Sunday, 19 May 2019

Mythical Moose

Skutt the Moose has carried the Princess Tuvstarr here and now he watches over her, the caption on the reverse of the card says "Now the dusk of the night is already upon us".  The scene is from the story 'Princess Tuvstarr and the Fishpond'.
1982: John Bauer (Engraver - Czeslaw Slania)
The illustrator and the booklet of stamps issued in his memory is the Swedish painter of nature and mythology John Bauer (1882-1918).  The postmark shows Princess Tuvstarr's long wavy hair.  Her name translates as Princess Cottongrass and the story can be found here.  I know cotton grass by its other name, Bog Cotton, and just a few days ago as I wandered through the nearby mosses their dazzling white fluffy heads were growing in profusion in that watery place. I always love to stroke their soft heads but after reading the tale of the Princess and the fishpond I will think of her story while doing so.
1992: Wild Animals (Illustrator - Staffan Ullsataröm; Engraver - Lars Sjööblom)
 As can be seen on the stamp Europeans tend to call these magnificent animals elks (which would be no use whatsoever for this week's letter), but happily in North America
1953: National Wildlife Week (Design - Emanuel Otto Hahn; Engraver - Silas Robert Allen)
they are Moose although I tend to call them moose anyway, maybe it is the influence of watching the squirrel/moose duo of the cartoon series Rocky and Bullwinkle as a child.  I love the beady eye of this Canadian moose on the stamp.  Moose love to wander and eat but highways and mammals don't mix so if in moose country take care.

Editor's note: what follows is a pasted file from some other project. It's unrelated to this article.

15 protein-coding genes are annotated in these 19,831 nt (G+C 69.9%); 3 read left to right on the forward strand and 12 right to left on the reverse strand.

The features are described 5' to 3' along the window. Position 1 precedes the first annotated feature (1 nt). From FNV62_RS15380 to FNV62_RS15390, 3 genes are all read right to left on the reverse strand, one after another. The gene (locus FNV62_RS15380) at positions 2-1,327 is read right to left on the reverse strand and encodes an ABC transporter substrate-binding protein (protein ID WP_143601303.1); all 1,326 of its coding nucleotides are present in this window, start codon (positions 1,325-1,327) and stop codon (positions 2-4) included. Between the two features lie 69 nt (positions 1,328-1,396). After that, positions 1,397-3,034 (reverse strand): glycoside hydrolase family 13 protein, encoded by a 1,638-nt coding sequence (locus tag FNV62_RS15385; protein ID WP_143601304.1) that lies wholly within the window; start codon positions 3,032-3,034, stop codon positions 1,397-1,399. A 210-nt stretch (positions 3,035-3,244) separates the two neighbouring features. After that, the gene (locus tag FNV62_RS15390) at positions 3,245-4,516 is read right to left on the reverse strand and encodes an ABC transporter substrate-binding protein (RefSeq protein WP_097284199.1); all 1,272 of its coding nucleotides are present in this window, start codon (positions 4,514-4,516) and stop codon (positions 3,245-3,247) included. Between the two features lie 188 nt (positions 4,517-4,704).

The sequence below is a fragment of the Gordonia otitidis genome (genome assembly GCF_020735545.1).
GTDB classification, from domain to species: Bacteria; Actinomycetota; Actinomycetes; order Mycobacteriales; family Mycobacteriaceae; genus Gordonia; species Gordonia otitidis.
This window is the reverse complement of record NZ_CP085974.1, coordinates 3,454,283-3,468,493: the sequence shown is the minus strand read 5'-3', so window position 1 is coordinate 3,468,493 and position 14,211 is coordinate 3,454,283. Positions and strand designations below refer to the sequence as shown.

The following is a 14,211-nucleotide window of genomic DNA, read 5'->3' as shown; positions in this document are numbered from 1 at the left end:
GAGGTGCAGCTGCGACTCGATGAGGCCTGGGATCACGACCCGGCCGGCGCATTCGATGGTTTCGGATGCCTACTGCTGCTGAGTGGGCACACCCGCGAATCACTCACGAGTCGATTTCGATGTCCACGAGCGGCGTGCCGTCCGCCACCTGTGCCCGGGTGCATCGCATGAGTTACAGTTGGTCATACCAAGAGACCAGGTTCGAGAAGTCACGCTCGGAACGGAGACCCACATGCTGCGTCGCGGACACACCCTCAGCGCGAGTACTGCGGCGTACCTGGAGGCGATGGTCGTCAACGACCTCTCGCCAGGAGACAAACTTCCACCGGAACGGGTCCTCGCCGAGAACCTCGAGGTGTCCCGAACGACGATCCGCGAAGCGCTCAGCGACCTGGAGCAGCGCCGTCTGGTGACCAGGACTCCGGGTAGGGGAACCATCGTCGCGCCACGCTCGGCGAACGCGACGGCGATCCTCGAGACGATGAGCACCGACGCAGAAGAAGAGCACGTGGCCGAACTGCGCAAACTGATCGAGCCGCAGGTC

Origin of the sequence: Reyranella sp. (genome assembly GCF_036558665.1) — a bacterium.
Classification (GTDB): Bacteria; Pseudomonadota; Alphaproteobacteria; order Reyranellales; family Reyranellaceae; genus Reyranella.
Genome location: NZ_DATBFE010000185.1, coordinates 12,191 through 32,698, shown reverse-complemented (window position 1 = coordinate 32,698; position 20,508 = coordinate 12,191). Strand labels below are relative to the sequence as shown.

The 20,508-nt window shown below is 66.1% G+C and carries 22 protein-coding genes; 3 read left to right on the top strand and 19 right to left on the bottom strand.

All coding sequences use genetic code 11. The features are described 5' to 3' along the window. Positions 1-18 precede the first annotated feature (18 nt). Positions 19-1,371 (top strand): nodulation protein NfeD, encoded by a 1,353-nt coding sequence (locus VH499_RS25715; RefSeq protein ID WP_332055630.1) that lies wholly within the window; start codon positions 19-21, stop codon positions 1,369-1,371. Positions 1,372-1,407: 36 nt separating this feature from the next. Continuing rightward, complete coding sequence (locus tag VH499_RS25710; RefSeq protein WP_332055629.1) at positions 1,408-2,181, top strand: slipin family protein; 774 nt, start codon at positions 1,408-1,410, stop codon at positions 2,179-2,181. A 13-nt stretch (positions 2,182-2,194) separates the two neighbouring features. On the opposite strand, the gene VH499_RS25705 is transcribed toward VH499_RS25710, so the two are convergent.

1997: Greetings Stamps VI (Design - Gustav Malmfors)
A 'fancy elk' warning sign is part of  a Swedish set of 6 stamps
which were issued in the shape of a hexagon. On the left is the yellow Swedish road sign. The postally used stamps are usually seen as ones or two together depending on letter (brev) cost. The red elk is an ancient Nordic elk and a Forest Elk moves across a green background.
Instead of DNA this moose has a barcode (the Swedes call them line codes) I love the detail of the numbers on the bottom but I don't think we will be scanning this through the supermarket tills. Lastly we have a Swedish elk using the blue and yellow of their flag.
Bullwinkle J Moose

Sunday Stamps II prompt this week is the Letter M - here for Myth, Moose and mammal - move over for more at See It On A Postcard




Heleen said...

Wow, such a nice, varying and beautiful collection of moose stamps! Thank you for sharing!

Bob Scotney said...

Glorious stamps. I could hardly have shown my elk stamp again as a moose!

Mail Adventures said...

These are magnificient animals. The triangular stamps made me smile.

Ana said...

so many lovely stamps on the subject!
Sometimes this British vs American English makes me think of two different things, when it is just one thing we are talking about.

I love that cancellation on the first stamp!!

violet s said...

Yes, that moose/elk thing is so confusing!
Off to read about Princess Cottongrass...
(also a huge fan of squirrel and moose. once had cats named Boris and Natasha)